Back in 1957, a year before I was born, B.F. Skinner published a little book titled Verbal Behavior. In it he argued that human language was nothing but another behavior which was produced by operant conditioning, the kind of training he had demonstrated to turn pigeons into expert bombardiers, or make rats afraid of dark spaces.
Set against this was Noam Chomsky's book Syntactic Structures, which was published in the same year. In it, Chomsky argued that language was the product of a set of rules, called transformational grammars. To demonstrate his point he came up with this sentence: "Colorless green ideas sleep furiously."
It looks like a sentence that's been thrown together in a hurry. It uses two adjectives, plus an adverb. A good writer would put a bit more effort into it. "Racism had fallen asleep for the first time. I'll do this right, it thought to itself. Sleep is not to be done lackadaisically. So racism put all of its effort into the matter. Its hypothalamus was soon sparking, and the nucleus of the solitary tract quivered with excitement."
But of course, Chomsky's point wasn't the meaning of the sentence. His point was the rarity of the sentence. As I pointed out, a good writer would not have said it that way, but even a poor writer was highly unlikely to ever have said such a thing. This was owing to Chomsky's choice of words. He reasoned that words such as colorless and green would not be juxtaposed, and that such an insubstantial thing as an idea would not be associated with such material properties as a color, or lack thereof, not to mention both at once. Nor would ideas sleep. The activity of sleep had been associated with a variety of descriptors, including dreamlessly, deeply, fitfully, restlessly, restfully, etc, but fury, a state of intensely aggressive emotional arousal, was unlikely to ever have occurred to someone writing or speaking of sleeping.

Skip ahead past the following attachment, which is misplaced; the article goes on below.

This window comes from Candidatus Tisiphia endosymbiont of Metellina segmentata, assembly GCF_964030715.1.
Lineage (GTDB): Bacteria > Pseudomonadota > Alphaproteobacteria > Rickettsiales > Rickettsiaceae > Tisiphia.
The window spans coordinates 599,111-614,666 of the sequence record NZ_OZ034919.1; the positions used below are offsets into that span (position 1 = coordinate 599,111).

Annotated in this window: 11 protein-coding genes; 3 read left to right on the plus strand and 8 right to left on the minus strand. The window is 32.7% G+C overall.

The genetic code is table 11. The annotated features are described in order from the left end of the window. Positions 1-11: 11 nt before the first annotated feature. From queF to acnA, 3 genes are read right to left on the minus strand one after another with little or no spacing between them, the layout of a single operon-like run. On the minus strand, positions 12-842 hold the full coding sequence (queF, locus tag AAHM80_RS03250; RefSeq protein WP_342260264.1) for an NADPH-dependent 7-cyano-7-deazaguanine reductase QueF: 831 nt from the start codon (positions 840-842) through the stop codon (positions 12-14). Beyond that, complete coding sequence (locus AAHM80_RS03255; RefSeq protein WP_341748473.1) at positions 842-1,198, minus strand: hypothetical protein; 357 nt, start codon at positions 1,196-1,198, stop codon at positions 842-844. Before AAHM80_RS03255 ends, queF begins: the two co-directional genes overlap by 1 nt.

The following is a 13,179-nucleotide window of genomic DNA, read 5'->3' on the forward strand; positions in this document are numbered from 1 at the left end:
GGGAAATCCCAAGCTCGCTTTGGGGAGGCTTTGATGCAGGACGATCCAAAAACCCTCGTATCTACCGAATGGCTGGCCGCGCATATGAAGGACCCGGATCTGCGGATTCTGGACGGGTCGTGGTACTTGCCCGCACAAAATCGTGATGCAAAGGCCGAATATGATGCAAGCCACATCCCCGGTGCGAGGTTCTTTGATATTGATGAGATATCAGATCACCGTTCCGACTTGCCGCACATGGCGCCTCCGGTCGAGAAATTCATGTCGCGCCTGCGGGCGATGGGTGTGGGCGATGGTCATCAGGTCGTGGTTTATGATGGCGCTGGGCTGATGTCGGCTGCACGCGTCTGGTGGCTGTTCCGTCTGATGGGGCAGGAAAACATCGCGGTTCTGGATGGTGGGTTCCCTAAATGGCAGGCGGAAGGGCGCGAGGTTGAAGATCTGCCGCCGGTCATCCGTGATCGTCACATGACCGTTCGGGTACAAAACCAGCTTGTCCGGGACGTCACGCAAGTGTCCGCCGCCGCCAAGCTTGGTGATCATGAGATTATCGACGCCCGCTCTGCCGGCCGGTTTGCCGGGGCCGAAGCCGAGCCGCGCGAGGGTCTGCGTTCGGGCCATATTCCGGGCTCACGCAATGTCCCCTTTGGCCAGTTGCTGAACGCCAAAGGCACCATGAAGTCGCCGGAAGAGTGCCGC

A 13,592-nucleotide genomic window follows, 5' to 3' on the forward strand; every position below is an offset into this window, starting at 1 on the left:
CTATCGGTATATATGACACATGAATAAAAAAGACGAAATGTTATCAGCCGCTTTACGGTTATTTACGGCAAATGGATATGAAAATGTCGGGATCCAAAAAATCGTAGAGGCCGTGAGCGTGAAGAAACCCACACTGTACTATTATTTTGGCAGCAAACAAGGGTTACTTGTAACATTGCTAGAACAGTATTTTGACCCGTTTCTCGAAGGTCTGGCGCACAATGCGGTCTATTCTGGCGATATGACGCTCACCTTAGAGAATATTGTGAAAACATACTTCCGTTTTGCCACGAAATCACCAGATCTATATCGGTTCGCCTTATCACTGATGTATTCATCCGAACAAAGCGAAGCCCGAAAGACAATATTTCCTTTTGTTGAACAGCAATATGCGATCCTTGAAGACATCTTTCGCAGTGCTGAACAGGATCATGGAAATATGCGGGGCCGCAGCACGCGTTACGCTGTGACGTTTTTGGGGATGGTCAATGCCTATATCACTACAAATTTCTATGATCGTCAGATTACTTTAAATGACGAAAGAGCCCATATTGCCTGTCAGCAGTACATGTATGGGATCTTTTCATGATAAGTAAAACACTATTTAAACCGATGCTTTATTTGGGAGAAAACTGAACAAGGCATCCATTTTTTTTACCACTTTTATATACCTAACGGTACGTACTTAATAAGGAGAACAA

Skinner was premising his book in part on Claude Shannon's theory of language, published in the 1948 paper A Mathematical Theory of Communication. Shannon had found that, given one word to start with, some words were more likely to follow than others. This was known as a Markov chain. Skinner thought that, as people grow from childhood, they hear the words spoken by the adults around them. These words establish for them the order in which the words are to be used, along with the sense they bear.
Chomsky's view of things was instead that, look if I can make a sentence that clearly no one has said before, then the process has to be something like a set of general rules that may be used to produce new stuff.
Chomsky's theory has since been expanded. Most brain anatomists believe that the human brain consists of discrete parts. To produce language, some bits of the brain are used to create grammatically correct sentences, while other bits map words to meaning. Some other parts are responsible for transporting the result to the muscles of the mouth, throat, and chest for speaking, or to the muscles of the hand for writing. Conversely, when understanding speech different areas of the brain decode the sound into phonemes, construct words, assign meanings from context, fit grammar, and finally arrive at a sense for the entire speech. Reading passes visual perception to areas responsible for decoding symbols to the parts that assign meaning without necessarily ever producing any sort of unheard speech.